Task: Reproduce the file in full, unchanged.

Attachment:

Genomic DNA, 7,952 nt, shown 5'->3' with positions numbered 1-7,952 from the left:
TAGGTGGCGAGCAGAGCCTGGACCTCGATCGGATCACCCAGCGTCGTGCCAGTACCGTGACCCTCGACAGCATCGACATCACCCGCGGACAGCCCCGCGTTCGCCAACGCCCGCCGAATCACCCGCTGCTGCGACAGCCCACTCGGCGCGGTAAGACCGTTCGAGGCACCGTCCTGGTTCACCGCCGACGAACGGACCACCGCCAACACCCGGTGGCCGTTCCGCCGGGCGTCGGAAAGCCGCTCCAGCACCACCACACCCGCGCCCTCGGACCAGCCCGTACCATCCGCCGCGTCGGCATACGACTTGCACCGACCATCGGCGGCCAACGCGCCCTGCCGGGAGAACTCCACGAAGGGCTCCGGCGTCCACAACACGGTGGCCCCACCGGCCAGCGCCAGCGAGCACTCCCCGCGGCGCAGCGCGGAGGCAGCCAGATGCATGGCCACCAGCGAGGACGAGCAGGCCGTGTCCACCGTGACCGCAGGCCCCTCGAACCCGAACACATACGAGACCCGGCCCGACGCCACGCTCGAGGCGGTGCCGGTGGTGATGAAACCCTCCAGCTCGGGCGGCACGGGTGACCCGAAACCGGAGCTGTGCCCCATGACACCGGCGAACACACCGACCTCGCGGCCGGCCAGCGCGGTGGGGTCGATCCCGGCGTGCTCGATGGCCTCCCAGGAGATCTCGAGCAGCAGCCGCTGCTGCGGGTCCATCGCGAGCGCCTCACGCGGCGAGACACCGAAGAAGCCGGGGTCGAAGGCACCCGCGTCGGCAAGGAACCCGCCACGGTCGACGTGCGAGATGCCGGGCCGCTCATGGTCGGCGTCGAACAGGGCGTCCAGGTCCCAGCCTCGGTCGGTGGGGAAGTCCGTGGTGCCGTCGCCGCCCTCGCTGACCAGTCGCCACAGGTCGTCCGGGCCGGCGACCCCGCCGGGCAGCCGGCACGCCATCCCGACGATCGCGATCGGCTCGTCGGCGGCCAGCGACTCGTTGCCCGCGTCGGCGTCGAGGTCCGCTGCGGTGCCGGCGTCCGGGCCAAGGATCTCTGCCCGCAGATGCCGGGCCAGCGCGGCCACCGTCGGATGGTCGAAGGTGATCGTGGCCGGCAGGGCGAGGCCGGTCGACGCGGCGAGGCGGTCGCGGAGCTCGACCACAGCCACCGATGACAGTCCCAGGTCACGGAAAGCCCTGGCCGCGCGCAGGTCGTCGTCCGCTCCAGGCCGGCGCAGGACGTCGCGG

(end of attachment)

Genomic DNA, 7,952 nt, shown 5'->3' with positions numbered 1-7,952 from the left:
TAGGTGGCGAGCAGAGCCTGGACCTCGATCGGATCACCCAGCGTCGTGCCAGTACCGTGACCCTCGACAGCATCGACATCACCCGCGGACAGCCCCGCGTTCGCCAACGCCCGCCGAATCACCCGCTGCTGCGACAGCCCACTCGGCGCGGTAAGACCGTTCGAGGCACCGTCCTGGTTCACCGCCGACGAACGGACCACCGCCAACACCCGGTGGCCGTTCCGCCGGGCGTCGGAAAGCCGCTCCAGCACCACCACACCCGCGCCCTCGGACCAGCCCGTACCATCCGCCGCGTCGGCATACGACTTGCACCGACCATCGGCGGCCAACGCGCCCTGCCGGGAGAACTCCACGAAGGGCTCCGGCGTCCACAACACGGTGGCCCCACCGGCCAGCGCCAGCGAGCACTCCCCGCGGCGCAGCGCGGAGGCAGCCAGATGCATGGCCACCAGCGAGGACGAGCAGGCCGTGTCCACCGTGACCGCAGGCCCCTCGAACCCGAACACATACGAGACCCGGCCCGACGCCACGCTCGAGGCGGTGCCGGTGGTGATGAAACCCTCCAGCTCGGGCGGCACGGGTGACCCGAAACCGGAGCTGTGCCCCATGACACCGGCGAACACACCGACCTCGCGGCCGGCCAGCGCGGTGGGGTCGATCCCGGCGTGCTCGATGGCCTCCCAGGAGATCTCGAGCAGCAGCCGCTGCTGCGGGTCCATCGCGAGCGCCTCACGCGGCGAGACACCGAAGAAGCCGGGGTCGAAGGCACCCGCGTCGGCAAGGAACCCGCCACGGTCGACGTGCGAGATGCCGGGCCGCTCATGGTCGGCGTCGAACAGGGCGTCCAGGTCCCAGCCTCGGTCGGTGGGGAAGTCCGTGGTGCCGTCGCCGCCCTCGCTGACCAGTCGCCACAGGTCGTCCGGGCCGGCGACCCCGCCGGGCAGCCGGCACGCCATCCCGACGATCGCGATCGGCTCGTCGGCGGCCAGCGACTCGTTGCCCGCGTCGGCGTCGAGGTCCGCTGCGGTGCCGGCGTCCGGGCCAAGGATCTCTGCCCGCAGATGCCGGGCCAGCGCGGCCACCGTCGGATGGTCGAAGGTGATCGTGGCCGGCAGGGCGAGGCCGGTCGACGCGGCGAGGCGGTCGCGGAGCTCGACCACAGCCACCGATGACAGTCCCAGGTCACGGAAAGCCCTGGCCGCGCGCAGGTCGTCGTCCGCTCCAGGCCGGCGCAGGACGTCGCGG